There are still centuries-old trees on the property, as well as a secret garden and old fountains. Depending on when you go, they’re actually pretty reasonable, too, with some rooms on some dates going for less than $150 a night!
See Related: Proven Ways to Get Free Hotel Rooms
Cost of Transportation
If you’re eager to travel on your own terms, you may consider renting a car. Rentalcars.com is a pretty good resource.
I found a pretty good deal for four-seater vehicles for just over $40 a day. The average daily cost of a 5-seater vehicle ranges from $50 to $60, depending on the model you pick.
However, you don’t really need to rent your own vehicle because Holland has an amazing public transportation system. You can take buses around big cities with ease or take trains from big cities to small towns.
The only downside is that it can be costly. In fact, typical prices are about 32% higher than the average cost of public transportation in the rest of the EU.
One-day tickets cost about €19 (USD $20.50), two-day tickets about €28 (about USD$32.00), and a three-day ticket costs about €36.50 (USD$39.00). That said, the services are prompt and immaculate, so it’s clearly money well spent.
My advice is to rent a bike. This is about the bike-friendliest place on Earth, and it’s the best way of navigating most cities, villages, and towns in the Netherlands. There are also tons of bike tours in larger cities, which are cheap ways of exploring multiple attractions in a short amount of time.
See Related: Tips for Riding a Bike in Amsterdam
What is the Best Time to Visit the Netherlands?
June to August is typically considered to be the best time to visit the Netherlands. The weather is balmy, making it easy to enjoy outdoor attractions without getting wet or cold.
The only downside is that this is peak season for tourists. Travel and accommodations will be more expensive than at other times of the year. You’ll need to book your trip well in advance to get reasonable deals and visit the attractions you want to see.
If you’re keen on enjoying outdoor attractions without the crowds, the best time to visit is either April to May or September to October. The weather may be wetter and chillier, but you’ll still be able to go cycling, mudflat hiking, bungee jumping, ride a beer bike, and check out Holland’s famous sand dunes without enduring too much discomfort.
Alternatively, if you want rock-bottom prices, an off-season trip is your best bet. If you visit between November and March, some outdoor attractions will be closed because of the cold, frosty weather. But, you’ll be able to visit the country’s best museums at a leisurely pace.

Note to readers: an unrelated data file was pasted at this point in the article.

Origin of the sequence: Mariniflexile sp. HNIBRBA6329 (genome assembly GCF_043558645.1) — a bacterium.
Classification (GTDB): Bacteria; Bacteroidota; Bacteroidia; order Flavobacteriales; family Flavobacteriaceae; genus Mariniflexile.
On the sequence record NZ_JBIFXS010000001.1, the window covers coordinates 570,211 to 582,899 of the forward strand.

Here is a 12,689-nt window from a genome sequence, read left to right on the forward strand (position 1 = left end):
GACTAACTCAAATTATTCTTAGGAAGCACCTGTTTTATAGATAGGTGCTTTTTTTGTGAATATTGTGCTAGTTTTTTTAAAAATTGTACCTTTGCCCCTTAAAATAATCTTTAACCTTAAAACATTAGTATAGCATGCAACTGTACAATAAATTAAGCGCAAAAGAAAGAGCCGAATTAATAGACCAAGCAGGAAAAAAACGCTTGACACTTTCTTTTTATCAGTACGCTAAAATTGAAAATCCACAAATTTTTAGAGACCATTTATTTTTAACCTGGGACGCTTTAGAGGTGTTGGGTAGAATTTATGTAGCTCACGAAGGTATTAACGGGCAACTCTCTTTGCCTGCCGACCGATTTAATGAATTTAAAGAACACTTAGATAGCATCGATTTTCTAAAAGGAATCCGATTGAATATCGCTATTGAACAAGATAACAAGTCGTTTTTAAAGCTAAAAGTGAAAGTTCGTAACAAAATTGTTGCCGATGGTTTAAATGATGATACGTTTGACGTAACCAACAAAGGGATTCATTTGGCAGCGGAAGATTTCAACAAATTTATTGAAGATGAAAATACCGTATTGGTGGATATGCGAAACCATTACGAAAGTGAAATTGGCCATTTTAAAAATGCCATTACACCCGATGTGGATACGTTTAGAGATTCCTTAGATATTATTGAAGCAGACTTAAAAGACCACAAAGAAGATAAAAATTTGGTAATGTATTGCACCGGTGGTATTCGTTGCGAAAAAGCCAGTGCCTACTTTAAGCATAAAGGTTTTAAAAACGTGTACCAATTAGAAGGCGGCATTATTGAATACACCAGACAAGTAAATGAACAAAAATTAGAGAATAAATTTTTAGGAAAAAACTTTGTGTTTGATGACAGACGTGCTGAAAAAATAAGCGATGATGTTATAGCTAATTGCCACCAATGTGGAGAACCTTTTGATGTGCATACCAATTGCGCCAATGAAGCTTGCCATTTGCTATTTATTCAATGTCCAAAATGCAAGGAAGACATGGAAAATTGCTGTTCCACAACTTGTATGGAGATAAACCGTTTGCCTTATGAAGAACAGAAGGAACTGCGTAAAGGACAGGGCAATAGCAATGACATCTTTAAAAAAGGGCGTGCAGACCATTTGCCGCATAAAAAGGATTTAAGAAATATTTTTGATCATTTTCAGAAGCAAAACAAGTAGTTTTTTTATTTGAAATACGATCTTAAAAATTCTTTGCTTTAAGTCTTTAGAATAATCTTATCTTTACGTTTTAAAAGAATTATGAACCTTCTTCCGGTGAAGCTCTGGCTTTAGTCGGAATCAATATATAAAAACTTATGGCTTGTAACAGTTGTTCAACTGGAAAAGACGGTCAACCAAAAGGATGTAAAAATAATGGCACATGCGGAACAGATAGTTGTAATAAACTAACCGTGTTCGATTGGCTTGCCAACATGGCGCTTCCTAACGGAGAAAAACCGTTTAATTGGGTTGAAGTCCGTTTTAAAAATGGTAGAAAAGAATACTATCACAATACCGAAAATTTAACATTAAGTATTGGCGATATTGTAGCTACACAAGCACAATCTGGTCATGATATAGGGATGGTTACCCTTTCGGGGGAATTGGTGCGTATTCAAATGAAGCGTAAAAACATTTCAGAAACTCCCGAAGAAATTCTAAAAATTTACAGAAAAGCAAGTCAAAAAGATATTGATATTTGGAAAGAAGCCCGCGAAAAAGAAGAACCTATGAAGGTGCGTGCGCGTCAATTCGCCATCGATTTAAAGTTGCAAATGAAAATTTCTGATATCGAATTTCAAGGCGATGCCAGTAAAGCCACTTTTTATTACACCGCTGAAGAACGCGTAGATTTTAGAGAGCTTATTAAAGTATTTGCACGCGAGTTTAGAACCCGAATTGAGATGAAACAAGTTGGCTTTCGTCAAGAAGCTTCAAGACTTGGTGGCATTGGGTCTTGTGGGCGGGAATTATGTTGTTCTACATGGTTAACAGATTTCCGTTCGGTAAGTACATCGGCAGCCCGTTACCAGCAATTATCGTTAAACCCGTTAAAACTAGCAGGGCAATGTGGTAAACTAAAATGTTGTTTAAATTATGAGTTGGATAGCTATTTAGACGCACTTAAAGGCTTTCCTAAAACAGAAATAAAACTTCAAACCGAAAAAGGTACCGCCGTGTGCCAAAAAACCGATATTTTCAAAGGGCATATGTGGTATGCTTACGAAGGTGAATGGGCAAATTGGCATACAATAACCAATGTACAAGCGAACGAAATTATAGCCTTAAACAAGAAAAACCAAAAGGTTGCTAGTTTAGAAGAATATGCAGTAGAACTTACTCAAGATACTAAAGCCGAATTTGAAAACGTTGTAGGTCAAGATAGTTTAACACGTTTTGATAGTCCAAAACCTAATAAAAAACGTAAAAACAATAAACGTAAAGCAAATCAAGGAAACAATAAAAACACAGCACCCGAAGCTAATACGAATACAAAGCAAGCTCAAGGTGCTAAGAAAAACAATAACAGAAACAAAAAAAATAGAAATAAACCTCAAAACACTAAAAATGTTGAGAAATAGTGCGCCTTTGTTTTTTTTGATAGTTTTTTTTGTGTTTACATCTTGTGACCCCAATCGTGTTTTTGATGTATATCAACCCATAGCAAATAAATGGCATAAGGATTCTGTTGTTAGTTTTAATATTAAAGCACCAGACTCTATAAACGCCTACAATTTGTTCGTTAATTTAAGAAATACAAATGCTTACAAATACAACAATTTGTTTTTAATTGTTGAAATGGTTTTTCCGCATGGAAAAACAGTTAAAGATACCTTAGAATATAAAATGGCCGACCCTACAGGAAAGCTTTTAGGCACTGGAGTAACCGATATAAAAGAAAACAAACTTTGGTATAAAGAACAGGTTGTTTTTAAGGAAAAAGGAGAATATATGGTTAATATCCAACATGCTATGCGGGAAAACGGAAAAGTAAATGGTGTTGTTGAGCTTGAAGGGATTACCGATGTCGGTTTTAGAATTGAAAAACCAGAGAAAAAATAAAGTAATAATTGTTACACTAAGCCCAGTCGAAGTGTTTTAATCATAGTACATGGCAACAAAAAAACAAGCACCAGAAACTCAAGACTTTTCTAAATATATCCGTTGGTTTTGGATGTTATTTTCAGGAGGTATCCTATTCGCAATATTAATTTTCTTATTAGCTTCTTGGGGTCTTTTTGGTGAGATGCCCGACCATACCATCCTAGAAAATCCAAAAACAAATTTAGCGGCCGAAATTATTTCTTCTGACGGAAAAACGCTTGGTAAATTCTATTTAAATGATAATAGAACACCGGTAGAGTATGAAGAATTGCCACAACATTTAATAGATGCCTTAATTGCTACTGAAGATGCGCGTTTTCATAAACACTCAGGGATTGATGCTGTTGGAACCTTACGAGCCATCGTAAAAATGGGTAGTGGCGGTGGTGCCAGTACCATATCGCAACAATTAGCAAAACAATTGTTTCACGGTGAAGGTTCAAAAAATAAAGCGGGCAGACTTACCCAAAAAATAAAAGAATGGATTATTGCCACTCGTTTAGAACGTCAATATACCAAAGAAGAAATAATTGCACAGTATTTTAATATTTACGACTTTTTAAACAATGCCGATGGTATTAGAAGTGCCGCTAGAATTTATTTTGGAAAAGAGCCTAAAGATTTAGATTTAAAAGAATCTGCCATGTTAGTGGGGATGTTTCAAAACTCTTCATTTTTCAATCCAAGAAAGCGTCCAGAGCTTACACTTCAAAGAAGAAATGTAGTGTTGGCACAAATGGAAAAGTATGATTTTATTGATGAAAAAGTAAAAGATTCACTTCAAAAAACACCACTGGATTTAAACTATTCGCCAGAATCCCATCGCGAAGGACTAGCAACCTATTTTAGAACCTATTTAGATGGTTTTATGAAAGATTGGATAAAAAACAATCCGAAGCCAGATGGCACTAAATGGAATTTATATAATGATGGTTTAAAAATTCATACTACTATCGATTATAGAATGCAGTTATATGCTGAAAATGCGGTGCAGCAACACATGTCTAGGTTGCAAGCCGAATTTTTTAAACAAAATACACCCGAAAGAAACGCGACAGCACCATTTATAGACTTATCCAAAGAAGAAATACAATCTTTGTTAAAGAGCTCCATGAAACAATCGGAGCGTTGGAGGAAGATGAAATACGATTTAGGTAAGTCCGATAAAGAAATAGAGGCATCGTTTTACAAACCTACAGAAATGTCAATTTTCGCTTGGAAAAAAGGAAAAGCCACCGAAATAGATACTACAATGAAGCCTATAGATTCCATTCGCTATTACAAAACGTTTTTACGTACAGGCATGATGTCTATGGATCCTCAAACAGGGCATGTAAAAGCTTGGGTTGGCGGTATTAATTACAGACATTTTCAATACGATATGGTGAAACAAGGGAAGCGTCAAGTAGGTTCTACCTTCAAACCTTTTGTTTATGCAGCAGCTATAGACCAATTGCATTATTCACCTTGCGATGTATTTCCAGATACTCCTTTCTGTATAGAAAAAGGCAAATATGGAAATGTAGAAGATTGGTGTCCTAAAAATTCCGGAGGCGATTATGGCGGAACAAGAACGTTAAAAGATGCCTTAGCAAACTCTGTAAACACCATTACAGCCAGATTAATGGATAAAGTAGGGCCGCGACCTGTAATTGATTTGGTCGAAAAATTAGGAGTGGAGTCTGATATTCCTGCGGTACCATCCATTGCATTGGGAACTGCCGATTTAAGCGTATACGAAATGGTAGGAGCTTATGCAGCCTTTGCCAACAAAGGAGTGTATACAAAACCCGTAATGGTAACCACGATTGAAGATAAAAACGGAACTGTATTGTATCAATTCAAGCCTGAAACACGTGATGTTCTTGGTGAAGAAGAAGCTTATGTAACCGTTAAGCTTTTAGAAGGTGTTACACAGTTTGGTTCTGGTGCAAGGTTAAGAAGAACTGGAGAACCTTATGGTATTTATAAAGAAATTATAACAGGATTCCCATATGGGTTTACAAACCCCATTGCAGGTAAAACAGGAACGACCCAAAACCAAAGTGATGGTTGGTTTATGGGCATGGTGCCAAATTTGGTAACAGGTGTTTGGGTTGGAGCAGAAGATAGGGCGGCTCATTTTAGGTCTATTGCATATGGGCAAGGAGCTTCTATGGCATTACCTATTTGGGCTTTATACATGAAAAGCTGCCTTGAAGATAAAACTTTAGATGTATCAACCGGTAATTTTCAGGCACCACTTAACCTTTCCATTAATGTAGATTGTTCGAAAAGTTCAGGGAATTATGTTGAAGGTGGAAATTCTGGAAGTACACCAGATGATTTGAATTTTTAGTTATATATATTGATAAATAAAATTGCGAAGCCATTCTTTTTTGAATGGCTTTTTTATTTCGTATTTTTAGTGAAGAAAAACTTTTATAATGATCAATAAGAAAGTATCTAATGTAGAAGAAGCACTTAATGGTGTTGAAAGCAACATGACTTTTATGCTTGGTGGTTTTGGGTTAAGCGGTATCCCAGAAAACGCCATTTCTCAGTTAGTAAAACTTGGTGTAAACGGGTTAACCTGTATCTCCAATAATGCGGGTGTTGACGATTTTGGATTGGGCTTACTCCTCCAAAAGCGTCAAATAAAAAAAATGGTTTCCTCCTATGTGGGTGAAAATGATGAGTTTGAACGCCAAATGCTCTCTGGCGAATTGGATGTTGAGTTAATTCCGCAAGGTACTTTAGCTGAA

You can also go ice skating on certain Dutch canals. Just about every city and town has canals; just ask the locals to make sure the canal you pick is indeed frozen in order to avoid a bad accident.
The Christmas season is another great time of year to visit as, like the rest of Western Europe, the Netherlands gets decked out in its festive best, being overrun with twinkling lights, holiday festivals, and Christmas markets! Carnaval at Noord Brabant is yet another good place to visit if you come in February.
See Related: Best Time to Visit Amsterdam: When Should You Visit?
What are the Top Attractions to Visit in the Netherlands?
Anne Frank House
The Anne Frank House should definitely be near the top of your list of Dutch attractions. You can visit it on your own or as part of a tour that includes the Jewish Quarter and interesting insight into World War II. While Anne Frank’s story is internationally known, there is nothing like the incredible experience of seeing her home in person to make Anne’s account come to life.
Van Gogh Museum
Devoted to the life, times, and works of the Netherlands’ most renowned and celebrated artist. This magnificent museum, housed in a stunning building, is a top-priority attraction in Amsterdam and shines a light into the troubled mind of this misunderstood genius. Get tickets ahead of time to save some cash.
One of the finest museums in the entire world, the Rijksmuseum is simply massive, and the stunning building that houses it is an attraction in its own right. The main state museum of the Netherlands, the Rijksmuseum, is the ultimate authority on Dutch history, culture, and art.
It has ticketed entry, but you can save a few pennies by booking ahead. It’s also got a super gift shop and yummy nibbles on site.
The Keukenhof Gardens is yet another well-known attraction. The botanical garden is best known for its tulips but is also home to hyacinths, lilies, roses, carnations, and other flora. A whopping 7 million flower bulbs are planted here each year, and it is utterly magical when in full bloom.
Kröller-Müller Museum and Hoge Veluwe National Park
The museum is home to a huge collection of Vincent Van Gogh’s artwork as well as pieces by Piet Mondrian, Paul Gauguin, and Pablo Picasso. The 73-acre outdoor sculpture garden is yet another breathtaking wonder, with multiple masterpieces by the likes of August Rodin, Jean Dubuffet, Claes Oldenburg, and Coosje van Bruggen.